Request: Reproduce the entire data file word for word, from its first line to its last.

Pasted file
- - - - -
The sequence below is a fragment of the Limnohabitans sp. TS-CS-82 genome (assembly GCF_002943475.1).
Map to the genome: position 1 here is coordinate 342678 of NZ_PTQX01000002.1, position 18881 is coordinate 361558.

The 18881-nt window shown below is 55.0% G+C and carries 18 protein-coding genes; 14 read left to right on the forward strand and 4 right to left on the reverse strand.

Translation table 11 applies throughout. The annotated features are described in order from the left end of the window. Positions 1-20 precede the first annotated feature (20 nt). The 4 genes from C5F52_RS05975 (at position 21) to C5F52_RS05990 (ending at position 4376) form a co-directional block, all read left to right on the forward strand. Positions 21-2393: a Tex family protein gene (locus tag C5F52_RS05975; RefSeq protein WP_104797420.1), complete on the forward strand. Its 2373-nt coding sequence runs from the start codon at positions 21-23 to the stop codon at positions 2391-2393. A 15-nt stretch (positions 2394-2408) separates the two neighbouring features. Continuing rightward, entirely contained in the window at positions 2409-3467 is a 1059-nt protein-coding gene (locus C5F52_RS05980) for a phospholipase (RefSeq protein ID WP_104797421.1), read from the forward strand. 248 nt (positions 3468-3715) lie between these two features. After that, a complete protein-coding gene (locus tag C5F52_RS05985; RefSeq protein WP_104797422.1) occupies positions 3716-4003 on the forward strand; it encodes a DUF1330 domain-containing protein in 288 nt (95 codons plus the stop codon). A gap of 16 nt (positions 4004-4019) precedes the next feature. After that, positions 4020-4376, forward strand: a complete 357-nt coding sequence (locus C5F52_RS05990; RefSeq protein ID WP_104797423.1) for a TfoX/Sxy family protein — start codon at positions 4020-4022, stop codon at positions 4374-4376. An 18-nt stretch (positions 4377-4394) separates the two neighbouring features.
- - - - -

The sequence below is a fragment of the Limnohabitans sp. TS-CS-82 genome (assembly GCF_002943475.1).
Map to the genome: position 1 here is coordinate 342678 of NZ_PTQX01000002.1, position 18881 is coordinate 361558.

The 18881-nt window shown below is 55.0% G+C and carries 18 protein-coding genes; 14 read left to right on the forward strand and 4 right to left on the reverse strand.

Translation table 11 applies throughout. The annotated features are described in order from the left end of the window. Positions 1-20 precede the first annotated feature (20 nt). The 4 genes from C5F52_RS05975 (at position 21) to C5F52_RS05990 (ending at position 4376) form a co-directional block, all read left to right on the forward strand. Positions 21-2393: a Tex family protein gene (locus tag C5F52_RS05975; RefSeq protein WP_104797420.1), complete on the forward strand. Its 2373-nt coding sequence runs from the start codon at positions 21-23 to the stop codon at positions 2391-2393. A 15-nt stretch (positions 2394-2408) separates the two neighbouring features. Continuing rightward, entirely contained in the window at positions 2409-3467 is a 1059-nt protein-coding gene (locus C5F52_RS05980) for a phospholipase (RefSeq protein ID WP_104797421.1), read from the forward strand. 248 nt (positions 3468-3715) lie between these two features. After that, a complete protein-coding gene (locus tag C5F52_RS05985; RefSeq protein WP_104797422.1) occupies positions 3716-4003 on the forward strand; it encodes a DUF1330 domain-containing protein in 288 nt (95 codons plus the stop codon). A gap of 16 nt (positions 4004-4019) precedes the next feature. After that, positions 4020-4376, forward strand: a complete 357-nt coding sequence (locus C5F52_RS05990; RefSeq protein ID WP_104797423.1) for a TfoX/Sxy family protein — start codon at positions 4020-4022, stop codon at positions 4374-4376. An 18-nt stretch (positions 4377-4394) separates the two neighbouring features.